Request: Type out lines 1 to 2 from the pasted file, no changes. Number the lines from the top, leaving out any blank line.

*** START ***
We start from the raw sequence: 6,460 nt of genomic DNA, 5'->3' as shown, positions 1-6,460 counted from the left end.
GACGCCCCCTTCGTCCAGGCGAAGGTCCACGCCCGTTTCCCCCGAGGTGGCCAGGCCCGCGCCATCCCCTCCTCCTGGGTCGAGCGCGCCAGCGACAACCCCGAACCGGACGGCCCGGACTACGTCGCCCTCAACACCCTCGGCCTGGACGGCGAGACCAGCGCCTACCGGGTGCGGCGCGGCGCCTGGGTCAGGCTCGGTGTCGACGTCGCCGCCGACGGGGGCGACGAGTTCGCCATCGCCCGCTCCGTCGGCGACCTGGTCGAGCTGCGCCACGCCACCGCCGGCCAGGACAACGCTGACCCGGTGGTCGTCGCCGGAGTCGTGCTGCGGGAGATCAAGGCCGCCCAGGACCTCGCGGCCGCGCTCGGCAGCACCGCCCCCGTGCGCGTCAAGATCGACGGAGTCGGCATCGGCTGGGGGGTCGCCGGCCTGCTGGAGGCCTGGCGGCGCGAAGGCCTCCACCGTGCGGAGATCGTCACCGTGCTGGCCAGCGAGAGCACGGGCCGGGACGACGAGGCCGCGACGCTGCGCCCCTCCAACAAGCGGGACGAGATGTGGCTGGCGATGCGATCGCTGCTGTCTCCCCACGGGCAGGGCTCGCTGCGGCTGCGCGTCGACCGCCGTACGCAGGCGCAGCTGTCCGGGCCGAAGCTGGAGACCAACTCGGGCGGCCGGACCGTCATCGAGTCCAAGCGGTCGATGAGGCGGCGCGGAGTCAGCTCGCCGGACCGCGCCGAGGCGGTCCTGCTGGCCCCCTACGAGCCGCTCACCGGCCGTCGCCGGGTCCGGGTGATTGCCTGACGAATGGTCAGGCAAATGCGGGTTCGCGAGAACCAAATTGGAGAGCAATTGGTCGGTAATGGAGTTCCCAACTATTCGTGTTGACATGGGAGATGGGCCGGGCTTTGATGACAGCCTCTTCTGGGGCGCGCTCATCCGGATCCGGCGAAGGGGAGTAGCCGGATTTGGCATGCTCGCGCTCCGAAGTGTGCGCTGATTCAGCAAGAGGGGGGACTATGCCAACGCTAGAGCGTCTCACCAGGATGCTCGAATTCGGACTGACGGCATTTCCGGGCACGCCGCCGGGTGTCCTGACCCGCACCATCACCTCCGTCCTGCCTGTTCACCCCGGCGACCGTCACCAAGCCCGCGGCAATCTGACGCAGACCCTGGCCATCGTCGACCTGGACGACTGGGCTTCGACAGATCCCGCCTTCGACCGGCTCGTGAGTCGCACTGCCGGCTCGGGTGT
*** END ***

We start from the raw sequence: 6,460 nt of genomic DNA, 5'->3' as shown, positions 1-6,460 counted from the left end.
GACGCCCCCTTCGTCCAGGCGAAGGTCCACGCCCGTTTCCCCCGAGGTGGCCAGGCCCGCGCCATCCCCTCCTCCTGGGTCGAGCGCGCCAGCGACAACCCCGAACCGGACGGCCCGGACTACGTCGCCCTCAACACCCTCGGCCTGGACGGCGAGACCAGCGCCTACCGGGTGCGGCGCGGCGCCTGGGTCAGGCTCGGTGTCGACGTCGCCGCCGACGGGGGCGACGAGTTCGCCATCGCCCGCTCCGTCGGCGACCTGGTCGAGCTGCGCCACGCCACCGCCGGCCAGGACAACGCTGACCCGGTGGTCGTCGCCGGAGTCGTGCTGCGGGAGATCAAGGCCGCCCAGGACCTCGCGGCCGCGCTCGGCAGCACCGCCCCCGTGCGCGTCAAGATCGACGGAGTCGGCATCGGCTGGGGGGTCGCCGGCCTGCTGGAGGCCTGGCGGCGCGAAGGCCTCCACCGTGCGGAGATCGTCACCGTGCTGGCCAGCGAGAGCACGGGCCGGGACGACGAGGCCGCGACGCTGCGCCCCTCCAACAAGCGGGACGAGATGTGGCTGGCGATGCGATCGCTGCTGTCTCCCCACGGGCAGGGCTCGCTGCGGCTGCGCGTCGACCGCCGTACGCAGGCGCAGCTGTCCGGGCCGAAGCTGGAGACCAACTCGGGCGGCCGGACCGTCATCGAGTCCAAGCGGTCGATGAGGCGGCGCGGAGTCAGCTCGCCGGACCGCGCCGAGGCGGTCCTGCTGGCCCCCTACGAGCCGCTCACCGGCCGTCGCCGGGTCCGGGTGATTGCCTGACGAATGGTCAGGCAAATGCGGGTTCGCGAGAACCAAATTGGAGAGCAATTGGTCGGTAATGGAGTTCCCAACTATTCGTGTTGACATGGGAGATGGGCCGGGCTTTGATGACAGCCTCTTCTGGGGCGCGCTCATCCGGATCCGGCGAAGGGGAGTAGCCGGATTTGGCATGCTCGCGCTCCGAAGTGTGCGCTGATTCAGCAAGAGGGGGGACTATGCCAACGCTAGAGCGTCTCACCAGGATGCTCGAATTCGGACTGACGGCATTTCCGGGCACGCCGCCGGGTGTCCTGACCCGCACCATCACCTCCGTCCTGCCTGTTCACCCCGGCGACCGTCACCAAGCCCGCGGCAATCTGACGCAGACCCTGGCCATCGTCGACCTGGACGACTGGGCTTCGACAGATCCCGCCTTCGACCGGCTCGTGAGTCGCACTGCCGGCTCGGGTGT